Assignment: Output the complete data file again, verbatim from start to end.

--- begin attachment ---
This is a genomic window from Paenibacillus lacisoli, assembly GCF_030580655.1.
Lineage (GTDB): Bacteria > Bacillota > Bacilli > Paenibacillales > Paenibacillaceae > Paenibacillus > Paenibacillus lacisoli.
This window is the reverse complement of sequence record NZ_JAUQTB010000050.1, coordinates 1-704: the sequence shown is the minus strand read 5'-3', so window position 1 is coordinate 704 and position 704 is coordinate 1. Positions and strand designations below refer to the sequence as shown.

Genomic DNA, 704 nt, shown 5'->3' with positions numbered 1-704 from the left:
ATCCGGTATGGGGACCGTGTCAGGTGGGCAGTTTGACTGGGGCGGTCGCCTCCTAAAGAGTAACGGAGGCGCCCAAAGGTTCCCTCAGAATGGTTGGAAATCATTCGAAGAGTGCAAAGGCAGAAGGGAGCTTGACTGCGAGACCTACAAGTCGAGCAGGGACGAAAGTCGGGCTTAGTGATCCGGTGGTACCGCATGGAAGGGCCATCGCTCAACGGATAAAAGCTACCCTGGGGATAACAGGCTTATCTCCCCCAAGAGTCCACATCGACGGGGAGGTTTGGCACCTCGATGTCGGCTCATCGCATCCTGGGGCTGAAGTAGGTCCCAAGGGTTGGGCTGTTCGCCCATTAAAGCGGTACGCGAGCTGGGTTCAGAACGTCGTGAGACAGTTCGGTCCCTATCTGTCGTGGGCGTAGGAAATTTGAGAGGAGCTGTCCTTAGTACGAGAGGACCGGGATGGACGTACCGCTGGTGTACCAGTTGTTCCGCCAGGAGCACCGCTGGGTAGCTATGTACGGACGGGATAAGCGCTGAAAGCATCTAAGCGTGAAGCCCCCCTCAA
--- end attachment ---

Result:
This is a genomic window from Paenibacillus lacisoli, assembly GCF_030580655.1.
Lineage (GTDB): Bacteria > Bacillota > Bacilli > Paenibacillales > Paenibacillaceae > Paenibacillus > Paenibacillus lacisoli.
This window is the reverse complement of sequence record NZ_JAUQTB010000050.1, coordinates 1-704: the sequence shown is the minus strand read 5'-3', so window position 1 is coordinate 704 and position 704 is coordinate 1. Positions and strand designations below refer to the sequence as shown.

Genomic DNA, 704 nt, shown 5'->3' with positions numbered 1-704 from the left:
ATCCGGTATGGGGACCGTGTCAGGTGGGCAGTTTGACTGGGGCGGTCGCCTCCTAAAGAGTAACGGAGGCGCCCAAAGGTTCCCTCAGAATGGTTGGAAATCATTCGAAGAGTGCAAAGGCAGAAGGGAGCTTGACTGCGAGACCTACAAGTCGAGCAGGGACGAAAGTCGGGCTTAGTGATCCGGTGGTACCGCATGGAAGGGCCATCGCTCAACGGATAAAAGCTACCCTGGGGATAACAGGCTTATCTCCCCCAAGAGTCCACATCGACGGGGAGGTTTGGCACCTCGATGTCGGCTCATCGCATCCTGGGGCTGAAGTAGGTCCCAAGGGTTGGGCTGTTCGCCCATTAAAGCGGTACGCGAGCTGGGTTCAGAACGTCGTGAGACAGTTCGGTCCCTATCTGTCGTGGGCGTAGGAAATTTGAGAGGAGCTGTCCTTAGTACGAGAGGACCGGGATGGACGTACCGCTGGTGTACCAGTTGTTCCGCCAGGAGCACCGCTGGGTAGCTATGTACGGACGGGATAAGCGCTGAAAGCATCTAAGCGTGAAGCCCCCCTCAA